Editor’s note: This is the first in a series about Bureau County’s Master Farmers.
PRINCETON — Bureau County is home to five gentleman who hold the title of Master Farmer.
These men have been recognized as being some the finest farmers in the state. The men all survived some of the toughest years in farming, introduced new advancements in farming techniques, successfully passed on their farm to new generations and have witnessed, firsthand, the ever-changing farming technology advancements.
In many cases, the men have proved to be true leaders and strong pillars of their communities.
The Master Farmers, along with the year they were awarded their title, include: Dick Anson (1969); Harold Steele (1970); Hilding Allen (1986); Don Grubb (1988) and Dean Ganschow (1989).
Being selected as a Master Farmer is determined by Prairie Farmer Magazine. The honor started in 1925 by Editor Clifford Gregory as a way to recognize the finest farmers in Illinois and Indiana. The award was unique in that a significant portion of the judges’ scoring hinged on the farmers’ community involvement and commitment to his family.
In a description about an ideal candidate, it states: “Each farmer works tirelessly for his community. However (a Master Farmer) would be the last to claim credit.”
The Master Farmers of Bureau County recently were reunited to reflect back on what farming was like for them compared to what it is today. They also touched on the technology that has enhanced farming, the challenges and biggest achievements in farming and what they see when they think about the future of farming.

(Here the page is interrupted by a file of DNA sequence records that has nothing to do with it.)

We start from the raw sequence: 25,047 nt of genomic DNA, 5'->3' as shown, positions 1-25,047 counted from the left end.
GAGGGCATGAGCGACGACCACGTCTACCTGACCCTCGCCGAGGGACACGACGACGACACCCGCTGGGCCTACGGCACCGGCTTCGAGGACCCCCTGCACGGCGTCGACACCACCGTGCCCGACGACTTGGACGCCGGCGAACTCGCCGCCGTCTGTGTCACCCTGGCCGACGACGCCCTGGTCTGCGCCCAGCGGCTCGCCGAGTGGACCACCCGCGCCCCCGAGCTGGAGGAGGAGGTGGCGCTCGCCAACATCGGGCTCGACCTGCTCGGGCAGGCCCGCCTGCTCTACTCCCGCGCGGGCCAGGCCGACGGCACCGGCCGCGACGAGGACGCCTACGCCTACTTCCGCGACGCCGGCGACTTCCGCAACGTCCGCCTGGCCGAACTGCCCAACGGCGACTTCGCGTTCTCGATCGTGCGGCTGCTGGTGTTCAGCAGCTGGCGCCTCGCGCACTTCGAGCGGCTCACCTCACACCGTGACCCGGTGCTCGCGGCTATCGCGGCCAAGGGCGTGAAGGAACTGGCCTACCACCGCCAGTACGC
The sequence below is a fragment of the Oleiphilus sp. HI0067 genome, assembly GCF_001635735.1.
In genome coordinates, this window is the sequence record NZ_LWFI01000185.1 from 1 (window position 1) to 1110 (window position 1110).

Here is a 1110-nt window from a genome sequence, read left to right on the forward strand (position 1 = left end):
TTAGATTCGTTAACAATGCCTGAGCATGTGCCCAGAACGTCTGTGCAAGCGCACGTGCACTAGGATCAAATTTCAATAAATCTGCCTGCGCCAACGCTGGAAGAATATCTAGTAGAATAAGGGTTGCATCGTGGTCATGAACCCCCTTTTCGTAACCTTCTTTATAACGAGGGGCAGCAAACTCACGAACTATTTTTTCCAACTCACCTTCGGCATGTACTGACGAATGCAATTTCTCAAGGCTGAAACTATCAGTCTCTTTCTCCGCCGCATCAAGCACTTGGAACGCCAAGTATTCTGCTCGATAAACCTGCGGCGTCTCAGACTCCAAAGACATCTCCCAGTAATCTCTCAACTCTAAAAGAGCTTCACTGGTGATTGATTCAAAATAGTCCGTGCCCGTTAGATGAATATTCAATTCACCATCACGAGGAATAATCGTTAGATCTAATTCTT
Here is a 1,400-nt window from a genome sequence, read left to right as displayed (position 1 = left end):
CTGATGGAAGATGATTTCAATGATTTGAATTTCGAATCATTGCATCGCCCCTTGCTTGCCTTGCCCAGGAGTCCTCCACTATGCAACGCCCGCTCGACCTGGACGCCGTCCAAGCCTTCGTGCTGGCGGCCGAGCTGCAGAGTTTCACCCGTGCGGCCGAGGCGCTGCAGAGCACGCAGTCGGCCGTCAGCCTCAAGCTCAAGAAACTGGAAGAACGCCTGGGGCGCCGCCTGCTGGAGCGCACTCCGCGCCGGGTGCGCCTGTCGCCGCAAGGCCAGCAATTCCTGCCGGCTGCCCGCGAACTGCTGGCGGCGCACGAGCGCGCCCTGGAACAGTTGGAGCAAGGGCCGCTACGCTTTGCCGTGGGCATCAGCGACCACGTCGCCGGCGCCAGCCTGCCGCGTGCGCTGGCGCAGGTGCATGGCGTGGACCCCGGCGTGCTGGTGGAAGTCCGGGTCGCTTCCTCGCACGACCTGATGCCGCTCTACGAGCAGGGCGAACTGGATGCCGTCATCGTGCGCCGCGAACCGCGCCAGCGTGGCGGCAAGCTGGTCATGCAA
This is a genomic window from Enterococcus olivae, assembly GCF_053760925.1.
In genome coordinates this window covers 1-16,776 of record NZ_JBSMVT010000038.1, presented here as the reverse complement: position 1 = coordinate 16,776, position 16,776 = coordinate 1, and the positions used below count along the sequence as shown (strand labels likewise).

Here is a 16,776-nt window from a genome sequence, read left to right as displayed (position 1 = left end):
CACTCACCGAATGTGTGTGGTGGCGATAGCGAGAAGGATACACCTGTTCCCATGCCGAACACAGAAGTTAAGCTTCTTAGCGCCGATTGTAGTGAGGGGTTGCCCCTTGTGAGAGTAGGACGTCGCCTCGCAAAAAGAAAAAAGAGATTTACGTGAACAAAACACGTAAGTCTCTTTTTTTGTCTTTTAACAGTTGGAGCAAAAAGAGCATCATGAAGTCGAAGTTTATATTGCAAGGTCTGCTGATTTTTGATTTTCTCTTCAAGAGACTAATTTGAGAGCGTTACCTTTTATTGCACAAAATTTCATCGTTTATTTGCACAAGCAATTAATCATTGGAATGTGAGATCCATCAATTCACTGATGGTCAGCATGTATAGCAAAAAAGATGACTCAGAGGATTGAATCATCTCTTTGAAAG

The men sat down with Jon Ellis of Princeton who played a key role in his position at the University of Illinois Extension Office when the Master Farmers where still farming.
Long ago, information for farmers was not at one’s fingertips, like it is today. Therefore when there was a problem or a needed solution, the farmers would seek out Ellis.
Each Master Farmer talked about the importance of Ellis’ position and said most wouldn’t be sitting around talking about the successes in farming if it hadn’t been for his leadership, advice and research that helped them through the issues.
The men were brought together by Bob Hensel, a Walnut farmer. To him, hearing what each Master Farmer has to say is a noteworthy opportunity, as each are a wealth of information on the topics.
In a panel-like discussion, the men were asked several questions ranging from what they consider their biggest farming achievement to reasons why or why not they would advise young people to go into farming to thoughts on technology enhancing farming and more.
The Bureau County Republican has put together an ongoing series. In the coming editions, each Master Farmer will be featured with their own personal perspectives on each topic.
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